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Going sugar-free: why I’ve given up sugar

It was my daily treat of two squares of chocolate every evening that did it. Over time this indulgence had morphed into three, then four squares, and sometimes more. But what really troubled me was that even when I didn’t fancy it, I would tuck in – as though it was my right.

Throw into the mix several elderflower/ lime cordials a day plus an overload of festive wine and pud, and I felt uneasy. These daily refined sugars had become a bit of a habit, regular treats keeping me topped up with sugar throughout the day.

Yet as a health writer, I know all about the reports linking a diet loaded with sugar to a build-up of fat around the liver, increasing your risk of fatty liver disease. I know that sugar raises your risk of diabetes and also Alzheimers, and increases your chances of fatal heart disease. I’ve heard sugar described as ‘the new tobacco’.

I decided it was time to break my chocolate habit and give sugar a rest for a bit. So since the start of the year, I’ve been on a no-sugar mission.

Is it hard? Yes and no. Yes, because it involves extra thought about your meals, diligent reading of the labels (I’m choosing foods that have 5g or less of sugar per 100g) and a certain amount of refusal.

But no in that my cravings have balanced out – making it a whole lot easier as I simply haven’t fancied sweet things as much. And no in that people seem happy to support you in a wierd dietary quest at this time of year – no-one blinks if you say you’re on a no-sugar mission.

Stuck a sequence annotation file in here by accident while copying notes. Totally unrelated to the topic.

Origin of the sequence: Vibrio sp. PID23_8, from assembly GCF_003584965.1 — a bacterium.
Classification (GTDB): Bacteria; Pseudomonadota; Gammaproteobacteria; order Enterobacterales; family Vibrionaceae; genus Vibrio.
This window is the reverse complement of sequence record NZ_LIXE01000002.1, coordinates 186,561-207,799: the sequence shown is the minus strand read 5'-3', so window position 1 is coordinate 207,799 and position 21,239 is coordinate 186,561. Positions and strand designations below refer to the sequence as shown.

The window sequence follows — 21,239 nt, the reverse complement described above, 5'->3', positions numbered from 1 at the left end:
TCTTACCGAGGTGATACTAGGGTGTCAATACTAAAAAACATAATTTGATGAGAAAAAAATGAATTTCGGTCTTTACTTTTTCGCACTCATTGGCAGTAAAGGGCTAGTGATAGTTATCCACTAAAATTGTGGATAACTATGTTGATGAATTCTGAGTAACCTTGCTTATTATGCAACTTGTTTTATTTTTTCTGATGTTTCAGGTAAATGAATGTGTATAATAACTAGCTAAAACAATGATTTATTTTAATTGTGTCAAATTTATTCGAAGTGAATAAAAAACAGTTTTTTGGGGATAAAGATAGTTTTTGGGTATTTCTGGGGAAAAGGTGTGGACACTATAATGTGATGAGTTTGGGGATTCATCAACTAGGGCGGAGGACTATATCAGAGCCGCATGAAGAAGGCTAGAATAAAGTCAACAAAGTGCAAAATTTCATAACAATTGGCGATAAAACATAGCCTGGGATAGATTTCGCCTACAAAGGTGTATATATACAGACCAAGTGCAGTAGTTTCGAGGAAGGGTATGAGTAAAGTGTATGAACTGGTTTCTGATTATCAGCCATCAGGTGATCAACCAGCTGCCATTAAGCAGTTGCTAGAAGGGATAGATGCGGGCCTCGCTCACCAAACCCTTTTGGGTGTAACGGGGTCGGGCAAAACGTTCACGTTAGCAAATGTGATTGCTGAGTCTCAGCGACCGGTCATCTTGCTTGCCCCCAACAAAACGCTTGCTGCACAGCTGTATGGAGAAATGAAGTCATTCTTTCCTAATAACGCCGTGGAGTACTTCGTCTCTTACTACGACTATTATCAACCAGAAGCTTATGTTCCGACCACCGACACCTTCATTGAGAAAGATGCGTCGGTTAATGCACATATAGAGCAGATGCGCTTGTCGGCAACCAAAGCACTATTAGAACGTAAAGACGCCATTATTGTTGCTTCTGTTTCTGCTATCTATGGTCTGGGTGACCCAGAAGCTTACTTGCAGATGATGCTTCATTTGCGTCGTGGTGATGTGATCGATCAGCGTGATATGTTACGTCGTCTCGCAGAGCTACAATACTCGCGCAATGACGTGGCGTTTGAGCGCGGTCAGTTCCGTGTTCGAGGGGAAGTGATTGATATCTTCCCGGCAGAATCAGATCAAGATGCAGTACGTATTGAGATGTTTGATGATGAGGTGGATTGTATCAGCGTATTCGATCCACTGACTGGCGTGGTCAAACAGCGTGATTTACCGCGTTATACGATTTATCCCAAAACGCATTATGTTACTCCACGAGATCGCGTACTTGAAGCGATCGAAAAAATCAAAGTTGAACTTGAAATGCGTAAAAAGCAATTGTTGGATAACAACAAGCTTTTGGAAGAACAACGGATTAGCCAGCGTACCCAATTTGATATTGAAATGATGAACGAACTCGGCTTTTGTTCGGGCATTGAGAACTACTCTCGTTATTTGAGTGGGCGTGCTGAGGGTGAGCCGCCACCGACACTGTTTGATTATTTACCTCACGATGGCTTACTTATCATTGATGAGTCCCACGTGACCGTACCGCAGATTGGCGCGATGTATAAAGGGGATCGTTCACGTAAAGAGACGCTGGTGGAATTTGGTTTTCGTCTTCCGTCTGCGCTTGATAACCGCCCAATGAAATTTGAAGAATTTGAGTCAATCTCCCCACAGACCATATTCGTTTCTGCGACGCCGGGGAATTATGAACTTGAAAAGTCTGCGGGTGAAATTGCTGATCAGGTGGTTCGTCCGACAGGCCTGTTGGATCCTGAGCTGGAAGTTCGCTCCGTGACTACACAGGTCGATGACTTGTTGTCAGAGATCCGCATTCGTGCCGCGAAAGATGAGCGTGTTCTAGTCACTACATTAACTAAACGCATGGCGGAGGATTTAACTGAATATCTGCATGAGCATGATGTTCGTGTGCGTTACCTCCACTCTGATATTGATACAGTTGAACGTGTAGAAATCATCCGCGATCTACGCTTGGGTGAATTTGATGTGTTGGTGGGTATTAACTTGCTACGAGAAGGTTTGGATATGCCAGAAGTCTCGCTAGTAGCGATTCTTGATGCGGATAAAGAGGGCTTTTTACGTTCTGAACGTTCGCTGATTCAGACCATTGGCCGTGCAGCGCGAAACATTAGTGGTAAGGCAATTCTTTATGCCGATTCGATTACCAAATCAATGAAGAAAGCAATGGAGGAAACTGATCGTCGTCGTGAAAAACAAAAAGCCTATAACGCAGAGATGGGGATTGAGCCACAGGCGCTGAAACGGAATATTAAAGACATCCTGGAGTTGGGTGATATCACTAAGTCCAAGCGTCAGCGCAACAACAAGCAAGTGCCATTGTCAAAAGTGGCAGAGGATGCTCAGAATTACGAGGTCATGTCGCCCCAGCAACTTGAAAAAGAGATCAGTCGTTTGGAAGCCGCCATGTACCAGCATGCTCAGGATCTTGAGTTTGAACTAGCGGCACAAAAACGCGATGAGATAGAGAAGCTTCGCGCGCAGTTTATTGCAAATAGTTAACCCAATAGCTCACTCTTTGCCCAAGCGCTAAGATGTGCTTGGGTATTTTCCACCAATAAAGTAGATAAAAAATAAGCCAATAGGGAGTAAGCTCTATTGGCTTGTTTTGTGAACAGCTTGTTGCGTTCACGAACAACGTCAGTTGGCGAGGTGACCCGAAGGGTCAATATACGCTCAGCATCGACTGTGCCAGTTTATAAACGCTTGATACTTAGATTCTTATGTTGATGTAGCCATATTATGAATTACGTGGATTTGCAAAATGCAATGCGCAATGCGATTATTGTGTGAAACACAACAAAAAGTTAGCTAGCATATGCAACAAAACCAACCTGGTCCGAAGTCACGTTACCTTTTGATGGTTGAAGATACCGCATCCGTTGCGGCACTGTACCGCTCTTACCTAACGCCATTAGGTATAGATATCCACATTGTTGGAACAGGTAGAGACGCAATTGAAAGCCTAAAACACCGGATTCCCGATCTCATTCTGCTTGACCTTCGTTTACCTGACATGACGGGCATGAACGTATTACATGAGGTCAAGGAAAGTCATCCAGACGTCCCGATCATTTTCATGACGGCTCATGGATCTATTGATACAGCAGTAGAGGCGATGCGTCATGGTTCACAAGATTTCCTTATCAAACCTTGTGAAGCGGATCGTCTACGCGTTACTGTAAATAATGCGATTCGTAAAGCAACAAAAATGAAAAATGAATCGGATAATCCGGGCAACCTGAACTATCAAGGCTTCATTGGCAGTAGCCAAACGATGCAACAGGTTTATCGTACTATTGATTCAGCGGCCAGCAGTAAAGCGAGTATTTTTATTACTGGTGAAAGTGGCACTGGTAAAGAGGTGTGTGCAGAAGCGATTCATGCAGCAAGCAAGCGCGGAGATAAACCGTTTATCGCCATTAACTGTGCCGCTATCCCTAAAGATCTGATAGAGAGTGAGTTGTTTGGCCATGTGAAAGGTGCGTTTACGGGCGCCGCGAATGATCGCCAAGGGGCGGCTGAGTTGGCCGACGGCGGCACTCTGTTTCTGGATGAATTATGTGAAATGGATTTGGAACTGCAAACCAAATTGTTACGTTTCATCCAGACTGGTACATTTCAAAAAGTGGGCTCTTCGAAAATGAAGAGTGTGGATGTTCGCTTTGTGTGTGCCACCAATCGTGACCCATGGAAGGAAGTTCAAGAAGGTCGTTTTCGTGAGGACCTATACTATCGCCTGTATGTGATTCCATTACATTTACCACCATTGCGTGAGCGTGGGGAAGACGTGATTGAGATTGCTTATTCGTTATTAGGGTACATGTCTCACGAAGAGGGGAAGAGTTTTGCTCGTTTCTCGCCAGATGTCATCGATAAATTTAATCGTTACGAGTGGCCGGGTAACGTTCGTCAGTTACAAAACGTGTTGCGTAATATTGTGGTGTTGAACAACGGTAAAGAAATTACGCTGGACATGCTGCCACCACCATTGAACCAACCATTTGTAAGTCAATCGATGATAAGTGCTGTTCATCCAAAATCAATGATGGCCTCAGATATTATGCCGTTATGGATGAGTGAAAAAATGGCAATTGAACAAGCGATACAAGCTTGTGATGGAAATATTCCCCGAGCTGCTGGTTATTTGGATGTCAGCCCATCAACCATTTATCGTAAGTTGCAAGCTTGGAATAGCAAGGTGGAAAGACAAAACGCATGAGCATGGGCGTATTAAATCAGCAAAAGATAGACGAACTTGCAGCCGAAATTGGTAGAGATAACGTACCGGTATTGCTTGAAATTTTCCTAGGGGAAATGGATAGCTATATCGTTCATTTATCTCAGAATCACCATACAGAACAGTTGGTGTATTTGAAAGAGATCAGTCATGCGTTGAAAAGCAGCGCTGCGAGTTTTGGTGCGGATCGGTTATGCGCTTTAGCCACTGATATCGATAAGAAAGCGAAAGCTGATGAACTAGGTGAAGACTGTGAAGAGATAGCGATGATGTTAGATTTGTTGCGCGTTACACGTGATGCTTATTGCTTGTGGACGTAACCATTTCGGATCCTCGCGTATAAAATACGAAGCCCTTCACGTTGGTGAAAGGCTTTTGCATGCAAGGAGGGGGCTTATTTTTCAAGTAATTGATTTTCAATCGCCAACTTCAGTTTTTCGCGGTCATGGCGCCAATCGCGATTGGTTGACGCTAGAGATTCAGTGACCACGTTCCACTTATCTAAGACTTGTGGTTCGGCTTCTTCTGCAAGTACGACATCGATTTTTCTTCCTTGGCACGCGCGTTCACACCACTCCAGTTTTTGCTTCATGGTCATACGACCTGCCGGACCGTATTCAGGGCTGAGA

What sugar-free means to me

Out: Booze, puddings, cordials, chocolate, sweets, bread, dried fruit, tomato ketchup and, interestingly, my usual yoghurt – the label gave me a a bit of a fright when I read it. Sushi slipped in once but then I read that the preparation of the rice involves lots of sugar, so that’s a no-no too. High-sugar fruits are out too – like mango, pineapple and grapes.

In: Oats, berries, apples, oranges, full-fat Greek yoghurt, lots of vegetables, unsalted nuts (for salads, stir-fries and snacks), chickpeas and other pulses, eggs, meat, potatoes, quinoa, rice, pasta. Balsamic vinegar is borderline but I’ve allowed it in for now. Cooking from scratch. Sparkling mineral water (not quite the same as a glass of wine, I agree.)

Close up of frozen mixed fruit - berries - red currant, cranberry, raspberry, blackberry, bilberry, blueberry, black currant

Why I think it’s worth it 

I’m not so hungry. Within days, I had none of those give-me-food-before-I-fall-down feelings. As my blood sugars have become balanced, I’ve stopped fancying chocolate and sweets, and this has helped me stick to a no-sugar plan as on a daily basis, it hasn’t seemed like a particular struggle.

Plus I feel leaner and my clothes are looser. I don’t weigh myself often so can’t give you facts and figures. But I feel pretty good at the moment – giving up sugar for a few weeks seems to be the key to sustained weight loss without experiencing gnawing hunger at bedtime. After all, I’m still eating three satisfying meals a day, plus snacks too.

Other people claim to have more energy after being sugar-free. I can’t give you any info on this, I’m afraid – I’m still a working mum-of-three, fighting dodgy sleep issues and juggling kids’ parties, this blog etc. So I still feel exhausted at bedtime. But I think that by day, I do have more of a spring in my step than before.

I’m not saying that I’ll be sugar-free forever, but now that I know it’s feasible, I think this could be the way forward. Well, most of the time at least. (Sometimes wine o’clock comes calling.)

If you’re interested in giving up refined sugars too, don’t miss my 11 tips for going sugar-free.

Read more:

Health resolutions for New Year: 9 ways to find wellbeing
How to cook steak for a special treat

Flexible working for a healthy life: not just a mum thing
Food to keep you feeling fuller for longer

 


Comments (18)

  • Avatar

    Ness